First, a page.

Burning (process)

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Firing is the name given to a wide variety of thermal processes in the manufacture of materials and the manufacture of semi-finished products . The term is widely used in the manufacture of ceramic materials, powder metallurgy, and alcohol manufacture.

When burning, a chemical reaction or a remodeling of the crystal structure of a material is achieved through the addition of energy . Firing is used to change material properties , possibly also as a separation process (material extraction ), or can be included in thermal primary and reshaping ( shaping ). It is also a post-treatment procedure.

Firing of ceramics

Firing processes for ceramic tiles , porcelain and other ceramic products take place in thermoprocessing systems ( melting furnace , kiln , etc.). Temperature ranges depend on the materials and can range from boiling temperatures below 100 ° C to melting points above 3000 ° C (special ceramics). The firing temperature required for a process is then usually limited to a very narrow range.

In the manufacture of ceramic material, one speaks of sintering when the focus is on the physico-chemical reactions, of firing when it is more about the specific furnace operation. A distinction must be made as to whether the sintering process takes place with the formation of a liquid phase, as is the case with clay and feldspar- containing silicate ceramics , or as solid phase sintering, as with oxide and non-oxide ceramics. The firing of silicate ceramics usually takes place at temperatures between 900 ° C and around 1400 ° C, whereby the clay-containing substances release water from around 600 ° C, which escapes through pores. The reaction of a part of feldspar with the other components of the molding compound can result in phases that become molten at 925 ° C. These molten phases solidify like glass when they cool down again, so that the structure of silicate ceramics generally also has an amorphous glass phase in addition to crystalline components, the proportion of which depends on the starting materials and the firing temperature. Oxide and non-oxide ceramics are generally fired at high temperatures above 1400 ° C (oxide ceramics 1600 ° C to 1800 ° C, non-oxide ceramics up to 1500 ° C). A liquid phase does not occur, so that the structure of the sintered body is purely polycrystalline. Oxide ceramics can be sintered in an oxidizing atmosphere, which is also suitable for burning out organic binder additives before the actual sintering process. The sintering of carbide and boride ceramics requires an inert gas atmosphere in the furnace and the sintering of nitride ceramics is carried out as reaction sintering in a nitrogen atmosphere, silicon nitride increasingly being formed as a result of the reaction with the nitrogen . During the sintering process, the powder grains grow together through diffusion processes. On the whole, a porous solid is converted into a denser and more solid state.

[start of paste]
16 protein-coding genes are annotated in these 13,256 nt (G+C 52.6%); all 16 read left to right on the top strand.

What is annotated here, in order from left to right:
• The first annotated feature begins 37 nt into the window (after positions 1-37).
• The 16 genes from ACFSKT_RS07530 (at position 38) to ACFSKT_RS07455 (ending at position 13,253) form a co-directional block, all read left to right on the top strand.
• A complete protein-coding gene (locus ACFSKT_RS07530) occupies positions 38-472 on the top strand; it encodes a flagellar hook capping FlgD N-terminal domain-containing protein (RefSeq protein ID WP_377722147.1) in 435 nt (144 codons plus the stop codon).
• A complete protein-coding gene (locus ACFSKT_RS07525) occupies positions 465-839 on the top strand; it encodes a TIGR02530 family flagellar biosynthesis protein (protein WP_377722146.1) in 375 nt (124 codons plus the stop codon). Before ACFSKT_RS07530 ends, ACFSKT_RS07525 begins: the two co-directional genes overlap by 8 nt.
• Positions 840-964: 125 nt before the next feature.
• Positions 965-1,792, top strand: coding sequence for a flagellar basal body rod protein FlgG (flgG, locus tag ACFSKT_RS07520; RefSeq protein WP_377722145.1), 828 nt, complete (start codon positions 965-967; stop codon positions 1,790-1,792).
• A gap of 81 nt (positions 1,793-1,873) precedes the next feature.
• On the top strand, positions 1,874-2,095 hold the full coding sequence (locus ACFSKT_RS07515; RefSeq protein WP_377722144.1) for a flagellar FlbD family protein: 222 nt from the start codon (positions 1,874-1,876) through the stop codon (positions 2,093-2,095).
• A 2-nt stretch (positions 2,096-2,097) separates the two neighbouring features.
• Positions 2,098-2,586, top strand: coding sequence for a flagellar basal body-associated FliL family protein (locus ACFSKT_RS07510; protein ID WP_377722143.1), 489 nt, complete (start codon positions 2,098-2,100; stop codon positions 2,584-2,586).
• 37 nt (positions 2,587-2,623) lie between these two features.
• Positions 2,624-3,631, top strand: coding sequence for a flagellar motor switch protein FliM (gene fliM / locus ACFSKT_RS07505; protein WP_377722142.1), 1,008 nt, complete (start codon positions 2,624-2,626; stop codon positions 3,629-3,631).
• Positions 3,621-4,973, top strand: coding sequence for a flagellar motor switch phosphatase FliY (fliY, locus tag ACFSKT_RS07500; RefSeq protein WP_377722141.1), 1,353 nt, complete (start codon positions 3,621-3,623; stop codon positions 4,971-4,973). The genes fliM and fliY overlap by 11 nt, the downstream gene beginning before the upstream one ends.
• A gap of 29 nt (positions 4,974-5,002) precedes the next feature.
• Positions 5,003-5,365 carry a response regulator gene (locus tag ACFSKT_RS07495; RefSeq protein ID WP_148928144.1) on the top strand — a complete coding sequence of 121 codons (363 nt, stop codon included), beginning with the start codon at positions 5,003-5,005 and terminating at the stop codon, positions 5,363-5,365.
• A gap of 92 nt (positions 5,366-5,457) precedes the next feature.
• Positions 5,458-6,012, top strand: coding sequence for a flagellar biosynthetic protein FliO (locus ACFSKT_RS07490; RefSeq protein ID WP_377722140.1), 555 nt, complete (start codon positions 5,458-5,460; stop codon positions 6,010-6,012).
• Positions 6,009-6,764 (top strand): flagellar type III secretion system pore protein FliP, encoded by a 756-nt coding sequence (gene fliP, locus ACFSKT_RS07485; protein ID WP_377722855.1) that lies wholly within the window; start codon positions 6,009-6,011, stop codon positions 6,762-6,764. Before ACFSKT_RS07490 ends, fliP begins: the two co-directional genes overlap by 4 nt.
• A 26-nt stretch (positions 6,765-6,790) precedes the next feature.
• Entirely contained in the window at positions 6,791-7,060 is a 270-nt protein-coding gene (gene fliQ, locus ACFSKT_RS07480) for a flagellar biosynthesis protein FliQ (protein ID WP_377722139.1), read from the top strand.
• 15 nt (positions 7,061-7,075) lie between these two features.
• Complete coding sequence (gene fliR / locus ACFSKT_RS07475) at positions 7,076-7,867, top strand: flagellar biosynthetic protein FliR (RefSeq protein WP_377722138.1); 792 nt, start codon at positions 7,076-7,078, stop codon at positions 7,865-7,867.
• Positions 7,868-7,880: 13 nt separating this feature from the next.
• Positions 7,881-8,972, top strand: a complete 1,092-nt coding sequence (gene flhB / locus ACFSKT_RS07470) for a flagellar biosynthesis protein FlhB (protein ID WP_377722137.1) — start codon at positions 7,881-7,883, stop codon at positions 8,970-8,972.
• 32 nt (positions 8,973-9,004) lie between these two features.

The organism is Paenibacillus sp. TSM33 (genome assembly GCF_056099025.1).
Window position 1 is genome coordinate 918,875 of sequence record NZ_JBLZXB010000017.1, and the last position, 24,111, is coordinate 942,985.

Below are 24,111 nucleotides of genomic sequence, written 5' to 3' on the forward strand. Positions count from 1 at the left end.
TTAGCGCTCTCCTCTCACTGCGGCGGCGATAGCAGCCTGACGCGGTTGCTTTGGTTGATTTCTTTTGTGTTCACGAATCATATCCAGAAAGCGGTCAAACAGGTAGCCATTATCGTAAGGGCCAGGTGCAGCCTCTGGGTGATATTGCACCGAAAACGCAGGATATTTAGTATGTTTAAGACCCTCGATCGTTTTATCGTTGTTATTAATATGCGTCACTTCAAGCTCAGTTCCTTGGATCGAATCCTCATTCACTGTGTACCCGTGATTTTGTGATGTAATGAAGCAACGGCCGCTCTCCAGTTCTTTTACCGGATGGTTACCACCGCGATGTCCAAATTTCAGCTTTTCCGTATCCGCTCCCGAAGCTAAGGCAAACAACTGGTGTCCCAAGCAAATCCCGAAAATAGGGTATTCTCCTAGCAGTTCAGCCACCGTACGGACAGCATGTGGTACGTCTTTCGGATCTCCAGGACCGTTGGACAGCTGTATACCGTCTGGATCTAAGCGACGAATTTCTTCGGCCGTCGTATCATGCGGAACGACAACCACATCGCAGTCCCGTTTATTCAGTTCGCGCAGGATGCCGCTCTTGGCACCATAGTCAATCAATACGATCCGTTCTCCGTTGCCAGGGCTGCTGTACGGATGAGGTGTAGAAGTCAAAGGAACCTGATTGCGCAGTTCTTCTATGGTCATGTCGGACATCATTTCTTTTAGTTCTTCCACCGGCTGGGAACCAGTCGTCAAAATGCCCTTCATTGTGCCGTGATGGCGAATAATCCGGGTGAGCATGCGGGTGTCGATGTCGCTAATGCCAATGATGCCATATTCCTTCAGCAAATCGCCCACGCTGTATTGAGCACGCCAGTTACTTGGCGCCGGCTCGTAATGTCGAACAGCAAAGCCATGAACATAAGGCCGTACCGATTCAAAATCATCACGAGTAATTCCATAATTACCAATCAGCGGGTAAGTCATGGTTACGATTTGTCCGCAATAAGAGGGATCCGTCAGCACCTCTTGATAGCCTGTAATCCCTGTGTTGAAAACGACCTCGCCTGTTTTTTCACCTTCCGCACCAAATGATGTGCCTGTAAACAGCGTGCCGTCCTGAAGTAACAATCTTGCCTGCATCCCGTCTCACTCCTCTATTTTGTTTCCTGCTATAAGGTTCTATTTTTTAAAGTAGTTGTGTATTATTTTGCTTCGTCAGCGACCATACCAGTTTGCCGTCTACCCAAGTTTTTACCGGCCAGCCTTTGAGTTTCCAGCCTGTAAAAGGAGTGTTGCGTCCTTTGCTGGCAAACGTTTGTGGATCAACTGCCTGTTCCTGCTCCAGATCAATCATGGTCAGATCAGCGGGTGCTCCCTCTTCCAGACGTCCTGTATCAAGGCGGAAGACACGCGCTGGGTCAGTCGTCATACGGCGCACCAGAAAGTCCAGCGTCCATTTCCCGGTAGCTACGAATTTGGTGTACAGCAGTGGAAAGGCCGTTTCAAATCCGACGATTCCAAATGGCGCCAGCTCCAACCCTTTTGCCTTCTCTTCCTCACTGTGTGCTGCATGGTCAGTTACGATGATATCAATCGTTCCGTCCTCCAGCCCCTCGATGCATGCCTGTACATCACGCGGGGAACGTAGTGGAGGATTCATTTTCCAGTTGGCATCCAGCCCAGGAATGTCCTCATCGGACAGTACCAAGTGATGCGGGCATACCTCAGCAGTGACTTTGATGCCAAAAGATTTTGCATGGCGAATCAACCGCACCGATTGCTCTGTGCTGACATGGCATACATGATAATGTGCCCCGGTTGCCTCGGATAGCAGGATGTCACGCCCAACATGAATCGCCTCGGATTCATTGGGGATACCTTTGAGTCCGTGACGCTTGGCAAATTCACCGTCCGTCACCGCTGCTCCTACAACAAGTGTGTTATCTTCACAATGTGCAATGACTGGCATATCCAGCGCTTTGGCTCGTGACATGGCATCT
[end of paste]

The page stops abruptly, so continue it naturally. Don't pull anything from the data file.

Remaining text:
Burning lime

When burning lime , calcium carbonate , the main constituent of limestone , is heated to over 1000 ° C, where it decomposes and calcium oxide (quicklime) is formed with carbon dioxide being split off .

Burning alcohol

When burning is called the separation of ethanol to enjoy purposes of a mash by distillation . In contrast to distillation in the context of the isolation and purification of chemicals, the goal here is not to obtain the purest possible substance, but to obtain a tasty solution from ethanol, other alcohols, water and flavorings.

Cheese making

In cheese production , burning is the term used to describe the heating of the curd to expel water. The temperature and duration differ depending on the type of cheese (hard cheese: 52–56 ° C, soft cheese: 35–39 ° C). During this process, the syneresis and the whey discharge are further promoted by the increase in temperature.


See also

Individual evidence

  1. a b c Jürgen Ruge, Helmut Wohlfahrt: Technology of the materials production, processing, use . Springer-Verlag, 2013, ISBN 978-3-658-01881-8 , pp. 177 ( limited preview in Google Book search).
  2. a b c Gerald Rimbach, Jennifer Nagursky, Helmut F. Erbersdobler: Food product knowledge for beginners . Springer-Verlag, 2015, ISBN 978-3-662-46280-5 , pp. 366, 36 ( limited preview in Google Book search).
  3. a b Dagmar Hülsenberg: Ceramics: How an old material becomes ultra-modern . Springer-Verlag, 2014, ISBN 978-3-642-53883-4 , pp. 54 ( limited preview in Google Book search).
  4. Bernhard Ilschner: Material science properties, processes, technologies . Springer-Verlag, 2013, ISBN 978-3-662-10911-3 , pp. 78 ( limited preview in Google Book search).
  5. Berthold Block: The lime burning with special consideration of the shaft furnace with mixed firing and the extraction of gases containing carbon dioxide . Springer-Verlag, 2013, ISBN 978-3-662-34120-9 ( limited preview in Google book search).
  6. Heike P. Schuchmann, Harald Schuchmann: Food process engineering raw materials, processes, products . John Wiley & Sons, 2012, ISBN 3-527-66054-2 ( limited preview in Google Book Search).